The Launch-10 Tips For Your Film and Your Career

April 7, 2010
posted by sheric

As always, my hero Seth Godin had a great blog post today. It was on the iPad launch and how successful it was in only one day. I loved his points about how Apple accomplished this and how it would work even better for small, more focused endeavors. Like say, indie films…

The tactics for a successful launch as he described:

Earn a permission asset-say what? According to Seth’s own definition, a permission asset is the privilege (not the right) to deliver anticipated, personal and relevant ideas to the people who CHOOSE to get them. Basically, collecting emails addresses and other contact details from people who opt-in to hearing from you and then giving them information about you, your film, and topics that they would enjoying hearing. This is done over time so start doing it as soon in the production process as possible. This is where you are starting to build your connections to your audience.

Don’t try to please everyone-it seems a given, but so many of you still think your film is for everyone. It isn’t and you shouldn’t try to make it that way because you will be unsuccessful at reaching and pleasing everyone. He thinks it is probably the most challenging one to understand on this list. It is ok to have a film that is targeted, it is preferable in fact.

Make a product worth talking about-This should be obvious to most indie filmmakers. Most of your stories are provocative, creative, horizon-expanding. These are inherent qualities in making something worth talking about. Then, you have to get it out to influential people who will talk for you. Which leads us into…

Make it easy for people to talk about you-His example is how Steve Jobs does not have a Facebook page or tweet or have a blog. You’re not Steve Jobs, so I think you should do all of these things, but you can’t be the only one doing it. Make a film worth talking about and let your supporters do the talking. It also helps to have widgets, RSS feeds, social media links on your blog and website, podcasts, YouTube channels. Anything that can be easily passed around.

Build a platform for others to play in- this tactic corresponds well for your affiliates and organizations who might cross promote with you. If you have a way for other like minded organizations to reach your target audience, their target audience, easily, then make it available. This could be via your blog, your social networking pages, your YouTube channel. If you have a film that corresponds to a certain genre, say horror or scifi, enable publications to have access to your audience there and they should give you access to theirs. If you have a cause related documentary, allow cause organizations to speak to your fans and in turn they should give you access to their members. A win win for everyone. And allow your fans to interact with each other. No closed Facebook pages, no closed comment section on your blog, all access enabled.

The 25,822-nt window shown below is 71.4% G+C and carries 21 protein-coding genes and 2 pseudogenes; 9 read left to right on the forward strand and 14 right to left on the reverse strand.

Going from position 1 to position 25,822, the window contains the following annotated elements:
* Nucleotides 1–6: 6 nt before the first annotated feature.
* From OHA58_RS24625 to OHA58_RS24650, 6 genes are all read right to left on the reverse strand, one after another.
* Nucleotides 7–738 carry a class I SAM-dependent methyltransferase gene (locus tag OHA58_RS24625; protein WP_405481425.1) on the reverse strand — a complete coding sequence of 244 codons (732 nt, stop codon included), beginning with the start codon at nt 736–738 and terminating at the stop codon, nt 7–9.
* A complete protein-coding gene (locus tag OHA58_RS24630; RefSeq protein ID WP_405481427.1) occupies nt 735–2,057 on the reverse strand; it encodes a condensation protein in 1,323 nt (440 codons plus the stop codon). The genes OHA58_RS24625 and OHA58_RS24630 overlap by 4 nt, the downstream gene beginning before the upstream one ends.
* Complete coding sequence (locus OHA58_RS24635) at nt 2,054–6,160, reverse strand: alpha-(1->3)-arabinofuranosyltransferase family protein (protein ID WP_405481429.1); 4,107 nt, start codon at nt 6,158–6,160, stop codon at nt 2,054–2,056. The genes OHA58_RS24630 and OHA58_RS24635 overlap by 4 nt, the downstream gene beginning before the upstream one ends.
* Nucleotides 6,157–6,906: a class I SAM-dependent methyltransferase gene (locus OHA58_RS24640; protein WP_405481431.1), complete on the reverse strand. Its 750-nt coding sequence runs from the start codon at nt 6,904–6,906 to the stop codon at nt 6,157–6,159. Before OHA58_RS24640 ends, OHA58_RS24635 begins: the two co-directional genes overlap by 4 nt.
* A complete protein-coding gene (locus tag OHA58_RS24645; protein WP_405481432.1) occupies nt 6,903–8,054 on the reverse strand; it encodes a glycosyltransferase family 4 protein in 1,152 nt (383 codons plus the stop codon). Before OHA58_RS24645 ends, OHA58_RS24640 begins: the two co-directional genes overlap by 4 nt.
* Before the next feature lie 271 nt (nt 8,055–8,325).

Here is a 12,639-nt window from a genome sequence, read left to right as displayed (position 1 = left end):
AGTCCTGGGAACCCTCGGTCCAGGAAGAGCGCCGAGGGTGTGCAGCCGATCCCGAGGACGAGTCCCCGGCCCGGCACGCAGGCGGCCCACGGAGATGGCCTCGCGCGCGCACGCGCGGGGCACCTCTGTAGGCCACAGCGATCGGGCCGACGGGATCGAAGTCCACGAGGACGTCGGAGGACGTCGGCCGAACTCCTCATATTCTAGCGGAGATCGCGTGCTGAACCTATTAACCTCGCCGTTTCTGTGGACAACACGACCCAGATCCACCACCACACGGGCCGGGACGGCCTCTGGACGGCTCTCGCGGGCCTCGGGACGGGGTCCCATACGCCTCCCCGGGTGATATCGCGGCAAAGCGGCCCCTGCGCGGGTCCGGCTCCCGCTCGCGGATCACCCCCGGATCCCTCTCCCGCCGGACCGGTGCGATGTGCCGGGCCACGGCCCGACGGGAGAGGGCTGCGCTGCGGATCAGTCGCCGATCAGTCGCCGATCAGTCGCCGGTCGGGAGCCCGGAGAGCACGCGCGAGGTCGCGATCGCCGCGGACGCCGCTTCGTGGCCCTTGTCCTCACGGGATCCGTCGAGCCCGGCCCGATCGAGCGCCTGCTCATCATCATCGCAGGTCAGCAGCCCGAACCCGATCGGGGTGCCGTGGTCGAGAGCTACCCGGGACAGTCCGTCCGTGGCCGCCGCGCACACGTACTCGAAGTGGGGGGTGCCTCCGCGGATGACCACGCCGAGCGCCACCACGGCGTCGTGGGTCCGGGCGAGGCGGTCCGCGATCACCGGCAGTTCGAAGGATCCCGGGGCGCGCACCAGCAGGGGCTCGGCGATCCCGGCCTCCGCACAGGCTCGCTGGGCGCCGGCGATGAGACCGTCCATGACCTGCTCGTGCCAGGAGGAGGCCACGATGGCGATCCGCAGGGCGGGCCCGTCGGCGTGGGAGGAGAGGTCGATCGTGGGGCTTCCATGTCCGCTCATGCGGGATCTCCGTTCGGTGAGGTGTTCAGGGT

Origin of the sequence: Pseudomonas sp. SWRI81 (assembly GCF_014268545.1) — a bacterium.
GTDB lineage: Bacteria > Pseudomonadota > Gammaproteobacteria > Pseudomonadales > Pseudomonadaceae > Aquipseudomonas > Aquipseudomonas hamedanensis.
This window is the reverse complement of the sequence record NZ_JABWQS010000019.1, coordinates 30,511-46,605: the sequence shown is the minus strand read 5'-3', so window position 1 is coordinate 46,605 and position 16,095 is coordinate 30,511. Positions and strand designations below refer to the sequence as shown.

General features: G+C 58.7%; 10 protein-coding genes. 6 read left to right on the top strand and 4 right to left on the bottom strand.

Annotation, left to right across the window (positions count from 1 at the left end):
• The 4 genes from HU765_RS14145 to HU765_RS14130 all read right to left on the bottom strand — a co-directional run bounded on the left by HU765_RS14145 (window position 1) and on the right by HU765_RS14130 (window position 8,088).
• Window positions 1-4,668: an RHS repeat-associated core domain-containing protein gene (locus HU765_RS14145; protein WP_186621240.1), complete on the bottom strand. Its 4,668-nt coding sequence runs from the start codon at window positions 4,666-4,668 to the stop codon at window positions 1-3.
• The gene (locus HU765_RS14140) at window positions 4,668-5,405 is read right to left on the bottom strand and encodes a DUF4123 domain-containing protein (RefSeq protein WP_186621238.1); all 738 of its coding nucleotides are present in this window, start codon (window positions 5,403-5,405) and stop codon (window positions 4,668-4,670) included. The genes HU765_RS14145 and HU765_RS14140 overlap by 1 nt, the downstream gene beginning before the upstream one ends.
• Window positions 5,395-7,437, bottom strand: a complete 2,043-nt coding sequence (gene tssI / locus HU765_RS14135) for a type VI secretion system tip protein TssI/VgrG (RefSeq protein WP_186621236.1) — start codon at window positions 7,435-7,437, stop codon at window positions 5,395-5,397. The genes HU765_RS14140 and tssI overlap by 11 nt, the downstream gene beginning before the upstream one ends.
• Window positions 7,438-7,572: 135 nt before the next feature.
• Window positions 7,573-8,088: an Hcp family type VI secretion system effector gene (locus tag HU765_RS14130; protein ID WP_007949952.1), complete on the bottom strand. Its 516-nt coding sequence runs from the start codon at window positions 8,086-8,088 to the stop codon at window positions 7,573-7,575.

Create a culture of wonder-I think this point has more to do with creating a cult for your film. It is time consuming and constant maintenance is required to build your audience, your cult, your brand. Apple did not have a successful launch in one day because they hadn’t been doing their tribe cultivation over many, many years.  Of course they did. As many people have been saying recently, being a successful filmmaker is a marathon, not a sprint. You cannot make one film and suddenly have thousands of fans. Well, if you were unknown to begin with anyway. You must build your personal brand, create your own tribe for your work. This will lead people to be curious about you, curious enough to check out your work.

Be willing to fail-A tough one to be sure, but even the most successful studios have failures (sometimes really big ones!). Being bold, taking risks, it is what we indies do and we won’t all be successful all the time. Can you deal with that? You have to if you are going to be bold and daring.

Give the tribe a badge-For Apple, it was having the iPad itself to show off to people in the office. Showing your membership in the iPad tribe. What uniform, badge, symbol of membership can you give your fans? This must be visible and something they want to show off somewhere.

Don’t give up so easy-Many of you will. The ones who can’t see the opportunities for getting your film out to audiences by your own hard work because you don’t want to put in that kind of time and effort. But, the ones who can see them, who will embrace the new models or are willing to forge their own, you will succeed. Apple worked on the engineering of the iPad for many years, longer than most companies would have devoted. If you are to be successful, you have to be willing to put in this kind of devotion and willing to learn many more skills than you thought you would need.

Don’t worry so much about conventional wisdom-His example is the closed system Apple employs because Apple fans like it. It is a stretch, in fact it is one of the reasons I don’t like it, even though I have an iPod that I can only load mp4s from their site on and can’t transfer those songs onto any other devices. But I digress… here is what I get out of that statement. There is so much talk at the moment about what the new model of distribution is going to be, like there will be only one path to follow. I think it is rather exciting that there are no rules, no formal ways of connecting with an audience, no one method of creating content (film, webisode, multimedia, graphic novels, ARG’s, all together!) and making it available only on one platform. While it is beneficial to hear what others are doing and what has worked, keep experimenting, keep evolving, don’t worry so much about the right way to do it. Find your own way.

And when you do, let us know so we can support you!

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